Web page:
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Our Song....About the African-American Spiritual

In the ongoing cultural history of people of African-American descent, music has been central. The various and indigenous forms which were created on American soil by African and descendants of enslaved Africans constitute a significant part of American's cultural legacy to the world at large. No genre underlines this fact more significantly than the spiritual. The precursor to the styles that followed (i.e. blues, jazz, gospel, rhythm and blues) the spiritual in its continual development has actually come to be influenced by the forms it helped to create.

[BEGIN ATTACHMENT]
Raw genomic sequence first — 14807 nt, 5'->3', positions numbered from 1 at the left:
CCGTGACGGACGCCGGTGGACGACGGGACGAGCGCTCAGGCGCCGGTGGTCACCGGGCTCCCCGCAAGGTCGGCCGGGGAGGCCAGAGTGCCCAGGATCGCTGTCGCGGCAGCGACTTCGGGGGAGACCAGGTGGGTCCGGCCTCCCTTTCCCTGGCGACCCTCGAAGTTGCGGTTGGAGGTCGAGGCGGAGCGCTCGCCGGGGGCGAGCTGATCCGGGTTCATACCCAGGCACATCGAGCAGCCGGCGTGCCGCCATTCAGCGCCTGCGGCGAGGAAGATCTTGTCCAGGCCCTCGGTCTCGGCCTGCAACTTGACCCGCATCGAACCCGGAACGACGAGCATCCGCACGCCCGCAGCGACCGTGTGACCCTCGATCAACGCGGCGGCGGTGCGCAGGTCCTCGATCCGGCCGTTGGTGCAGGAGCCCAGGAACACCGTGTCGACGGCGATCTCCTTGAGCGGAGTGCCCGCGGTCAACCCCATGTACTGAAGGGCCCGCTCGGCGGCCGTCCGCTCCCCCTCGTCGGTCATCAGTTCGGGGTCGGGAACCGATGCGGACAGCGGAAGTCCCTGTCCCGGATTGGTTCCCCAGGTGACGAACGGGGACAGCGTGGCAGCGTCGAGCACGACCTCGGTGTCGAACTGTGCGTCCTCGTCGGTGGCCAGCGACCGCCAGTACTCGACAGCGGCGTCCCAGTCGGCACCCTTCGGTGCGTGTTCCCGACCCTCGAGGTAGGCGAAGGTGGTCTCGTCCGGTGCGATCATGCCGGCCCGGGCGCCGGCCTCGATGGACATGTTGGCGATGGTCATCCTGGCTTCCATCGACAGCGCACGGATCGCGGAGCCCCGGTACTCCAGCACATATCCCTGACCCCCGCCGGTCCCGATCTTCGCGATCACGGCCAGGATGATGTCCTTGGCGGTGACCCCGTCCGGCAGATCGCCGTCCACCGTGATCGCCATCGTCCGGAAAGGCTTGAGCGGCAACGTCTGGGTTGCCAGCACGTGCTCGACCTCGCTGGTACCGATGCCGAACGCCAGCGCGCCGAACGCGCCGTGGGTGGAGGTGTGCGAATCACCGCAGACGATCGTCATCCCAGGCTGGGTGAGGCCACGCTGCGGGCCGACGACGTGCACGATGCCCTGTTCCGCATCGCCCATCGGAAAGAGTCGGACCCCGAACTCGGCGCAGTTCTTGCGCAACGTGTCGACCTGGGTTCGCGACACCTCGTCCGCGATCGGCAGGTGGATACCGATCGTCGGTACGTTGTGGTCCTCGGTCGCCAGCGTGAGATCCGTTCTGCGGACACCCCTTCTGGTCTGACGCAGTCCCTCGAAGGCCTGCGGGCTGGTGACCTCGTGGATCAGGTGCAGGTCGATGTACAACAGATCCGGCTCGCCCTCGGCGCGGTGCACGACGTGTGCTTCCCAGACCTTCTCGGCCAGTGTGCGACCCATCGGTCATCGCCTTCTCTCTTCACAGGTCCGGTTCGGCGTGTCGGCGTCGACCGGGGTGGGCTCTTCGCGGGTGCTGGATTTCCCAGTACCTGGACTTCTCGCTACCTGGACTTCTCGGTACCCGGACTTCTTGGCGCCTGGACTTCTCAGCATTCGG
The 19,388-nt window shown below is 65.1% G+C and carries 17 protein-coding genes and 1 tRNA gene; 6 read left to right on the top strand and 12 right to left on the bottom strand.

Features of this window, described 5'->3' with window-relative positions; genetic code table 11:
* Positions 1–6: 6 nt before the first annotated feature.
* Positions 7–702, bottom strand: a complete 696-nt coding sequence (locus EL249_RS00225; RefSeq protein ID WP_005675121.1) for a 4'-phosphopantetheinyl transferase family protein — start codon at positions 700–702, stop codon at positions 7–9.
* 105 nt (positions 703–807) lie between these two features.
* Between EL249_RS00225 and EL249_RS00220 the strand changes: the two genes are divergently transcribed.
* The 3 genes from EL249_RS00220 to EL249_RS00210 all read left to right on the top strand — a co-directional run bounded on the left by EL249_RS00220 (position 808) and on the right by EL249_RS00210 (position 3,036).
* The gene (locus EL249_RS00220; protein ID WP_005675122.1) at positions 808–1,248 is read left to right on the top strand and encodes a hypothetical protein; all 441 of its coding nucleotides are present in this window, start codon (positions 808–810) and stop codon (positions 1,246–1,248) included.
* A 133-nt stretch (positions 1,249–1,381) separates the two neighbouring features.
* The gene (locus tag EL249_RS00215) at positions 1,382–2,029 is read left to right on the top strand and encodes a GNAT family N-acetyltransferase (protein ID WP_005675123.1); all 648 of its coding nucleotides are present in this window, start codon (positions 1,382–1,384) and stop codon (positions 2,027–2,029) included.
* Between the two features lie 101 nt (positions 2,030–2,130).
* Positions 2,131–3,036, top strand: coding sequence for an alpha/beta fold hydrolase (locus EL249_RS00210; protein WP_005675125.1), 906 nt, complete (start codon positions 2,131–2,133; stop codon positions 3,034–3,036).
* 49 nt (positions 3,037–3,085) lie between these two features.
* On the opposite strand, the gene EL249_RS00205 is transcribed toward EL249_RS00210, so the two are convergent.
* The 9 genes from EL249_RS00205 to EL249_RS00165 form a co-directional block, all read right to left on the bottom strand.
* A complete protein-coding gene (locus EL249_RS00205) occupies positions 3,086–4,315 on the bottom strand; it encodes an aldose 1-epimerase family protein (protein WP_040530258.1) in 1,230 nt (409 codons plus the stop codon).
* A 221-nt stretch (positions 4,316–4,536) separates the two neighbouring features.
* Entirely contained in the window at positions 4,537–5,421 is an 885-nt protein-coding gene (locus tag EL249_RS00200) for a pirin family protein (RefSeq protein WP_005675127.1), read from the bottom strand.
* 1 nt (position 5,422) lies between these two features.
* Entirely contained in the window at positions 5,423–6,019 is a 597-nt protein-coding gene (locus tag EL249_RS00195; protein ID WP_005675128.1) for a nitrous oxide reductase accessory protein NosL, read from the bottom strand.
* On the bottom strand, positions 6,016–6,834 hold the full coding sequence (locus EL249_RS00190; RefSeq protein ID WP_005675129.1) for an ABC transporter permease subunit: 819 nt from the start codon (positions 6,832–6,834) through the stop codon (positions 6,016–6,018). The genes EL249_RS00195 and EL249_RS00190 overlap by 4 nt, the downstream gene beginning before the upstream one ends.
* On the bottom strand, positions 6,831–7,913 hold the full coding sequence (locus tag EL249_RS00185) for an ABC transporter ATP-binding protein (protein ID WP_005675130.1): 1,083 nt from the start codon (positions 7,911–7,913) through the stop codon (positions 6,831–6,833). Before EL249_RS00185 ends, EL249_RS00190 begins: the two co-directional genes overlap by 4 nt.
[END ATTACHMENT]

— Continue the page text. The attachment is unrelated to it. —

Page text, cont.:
It is a spectacular history in which the most brilliant performers and the most probative composers/arrangers have participated. A veritable who's who list of 20th century artist would include Marion Anderson, Paul Robeson, Roland Hayes, Mahalia Jackson, William Warfield, Leontyne Price, Benjamin Matthews, Jesse Norman to site a few. Composers/arrangers would include H.T. Burleigh, William Dawson, Roland Hayes, Nathaniel Dett, Hall Johnson, Margaret Bonds, and Roland Carter. Again, the list is far from complete.

 

At the dawn of the 21st century, the spiritual continues in its evolution and development. Amid the often fractious institutions, special interest, and traditions, performers and creative artist continue to innovate and redefine melodies, text, harmonies, and form in this most resilient of cultural phenomenon. The African-American spiritual (formerly called the Negro spiritual) is alive and well. Its history is being written even as we speak.

 

Roy Jennings

Prologue for the Moses Hogan Workshop/Seminar at Abyssinian Baptist Church, 2002